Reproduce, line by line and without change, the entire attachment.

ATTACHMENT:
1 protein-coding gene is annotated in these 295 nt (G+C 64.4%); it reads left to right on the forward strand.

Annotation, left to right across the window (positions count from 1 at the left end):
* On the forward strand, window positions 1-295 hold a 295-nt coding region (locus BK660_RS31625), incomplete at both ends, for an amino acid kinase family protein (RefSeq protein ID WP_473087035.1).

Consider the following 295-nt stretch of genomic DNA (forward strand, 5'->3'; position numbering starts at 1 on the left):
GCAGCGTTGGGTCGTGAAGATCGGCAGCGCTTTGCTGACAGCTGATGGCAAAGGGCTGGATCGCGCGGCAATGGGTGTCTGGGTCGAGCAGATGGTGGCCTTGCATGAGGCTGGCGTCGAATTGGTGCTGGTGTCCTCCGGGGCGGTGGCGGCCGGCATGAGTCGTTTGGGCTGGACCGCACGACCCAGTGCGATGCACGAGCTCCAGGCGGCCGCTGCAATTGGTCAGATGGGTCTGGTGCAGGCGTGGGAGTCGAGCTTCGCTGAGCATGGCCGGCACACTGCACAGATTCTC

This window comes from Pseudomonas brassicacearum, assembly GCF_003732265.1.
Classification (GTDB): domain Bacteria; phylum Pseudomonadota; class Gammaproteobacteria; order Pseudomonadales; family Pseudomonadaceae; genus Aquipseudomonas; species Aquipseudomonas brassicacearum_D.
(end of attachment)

1 protein-coding gene is annotated in these 295 nt (G+C 64.4%); it reads left to right on the forward strand.

Annotation, left to right across the window (positions count from 1 at the left end):
* On the forward strand, window positions 1-295 hold a 295-nt coding region (locus BK660_RS31625), incomplete at both ends, for an amino acid kinase family protein (RefSeq protein ID WP_473087035.1).

Consider the following 295-nt stretch of genomic DNA (forward strand, 5'->3'; position numbering starts at 1 on the left):
GCAGCGTTGGGTCGTGAAGATCGGCAGCGCTTTGCTGACAGCTGATGGCAAAGGGCTGGATCGCGCGGCAATGGGTGTCTGGGTCGAGCAGATGGTGGCCTTGCATGAGGCTGGCGTCGAATTGGTGCTGGTGTCCTCCGGGGCGGTGGCGGCCGGCATGAGTCGTTTGGGCTGGACCGCACGACCCAGTGCGATGCACGAGCTCCAGGCGGCCGCTGCAATTGGTCAGATGGGTCTGGTGCAGGCGTGGGAGTCGAGCTTCGCTGAGCATGGCCGGCACACTGCACAGATTCTC

This window comes from Pseudomonas brassicacearum, assembly GCF_003732265.1.
Classification (GTDB): domain Bacteria; phylum Pseudomonadota; class Gammaproteobacteria; order Pseudomonadales; family Pseudomonadaceae; genus Aquipseudomonas; species Aquipseudomonas brassicacearum_D.